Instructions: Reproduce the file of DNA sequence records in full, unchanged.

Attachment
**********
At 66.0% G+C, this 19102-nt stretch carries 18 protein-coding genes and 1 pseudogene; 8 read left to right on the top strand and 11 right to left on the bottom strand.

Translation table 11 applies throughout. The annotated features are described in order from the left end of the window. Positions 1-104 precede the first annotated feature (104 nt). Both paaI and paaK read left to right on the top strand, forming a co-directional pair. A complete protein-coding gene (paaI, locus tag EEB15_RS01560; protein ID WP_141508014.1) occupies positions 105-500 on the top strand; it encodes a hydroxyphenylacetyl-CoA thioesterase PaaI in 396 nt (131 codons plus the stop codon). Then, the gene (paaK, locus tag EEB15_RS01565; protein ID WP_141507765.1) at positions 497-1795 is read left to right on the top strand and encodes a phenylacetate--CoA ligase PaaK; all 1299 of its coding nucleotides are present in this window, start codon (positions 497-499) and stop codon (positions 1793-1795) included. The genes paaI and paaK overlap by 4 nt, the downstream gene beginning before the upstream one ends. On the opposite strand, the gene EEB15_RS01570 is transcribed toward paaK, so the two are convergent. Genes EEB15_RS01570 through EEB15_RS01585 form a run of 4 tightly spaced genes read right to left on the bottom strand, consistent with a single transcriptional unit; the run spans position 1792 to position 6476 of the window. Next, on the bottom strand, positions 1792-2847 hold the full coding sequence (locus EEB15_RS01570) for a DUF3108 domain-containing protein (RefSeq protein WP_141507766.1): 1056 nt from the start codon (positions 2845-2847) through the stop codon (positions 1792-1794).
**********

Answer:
At 66.0% G+C, this 19102-nt stretch carries 18 protein-coding genes and 1 pseudogene; 8 read left to right on the top strand and 11 right to left on the bottom strand.

Translation table 11 applies throughout. The annotated features are described in order from the left end of the window. Positions 1-104 precede the first annotated feature (104 nt). Both paaI and paaK read left to right on the top strand, forming a co-directional pair. A complete protein-coding gene (paaI, locus tag EEB15_RS01560; protein ID WP_141508014.1) occupies positions 105-500 on the top strand; it encodes a hydroxyphenylacetyl-CoA thioesterase PaaI in 396 nt (131 codons plus the stop codon). Then, the gene (paaK, locus tag EEB15_RS01565; protein ID WP_141507765.1) at positions 497-1795 is read left to right on the top strand and encodes a phenylacetate--CoA ligase PaaK; all 1299 of its coding nucleotides are present in this window, start codon (positions 497-499) and stop codon (positions 1793-1795) included. The genes paaI and paaK overlap by 4 nt, the downstream gene beginning before the upstream one ends. On the opposite strand, the gene EEB15_RS01570 is transcribed toward paaK, so the two are convergent. Genes EEB15_RS01570 through EEB15_RS01585 form a run of 4 tightly spaced genes read right to left on the bottom strand, consistent with a single transcriptional unit; the run spans position 1792 to position 6476 of the window. Next, on the bottom strand, positions 1792-2847 hold the full coding sequence (locus EEB15_RS01570) for a DUF3108 domain-containing protein (RefSeq protein WP_141507766.1): 1056 nt from the start codon (positions 2845-2847) through the stop codon (positions 1792-1794).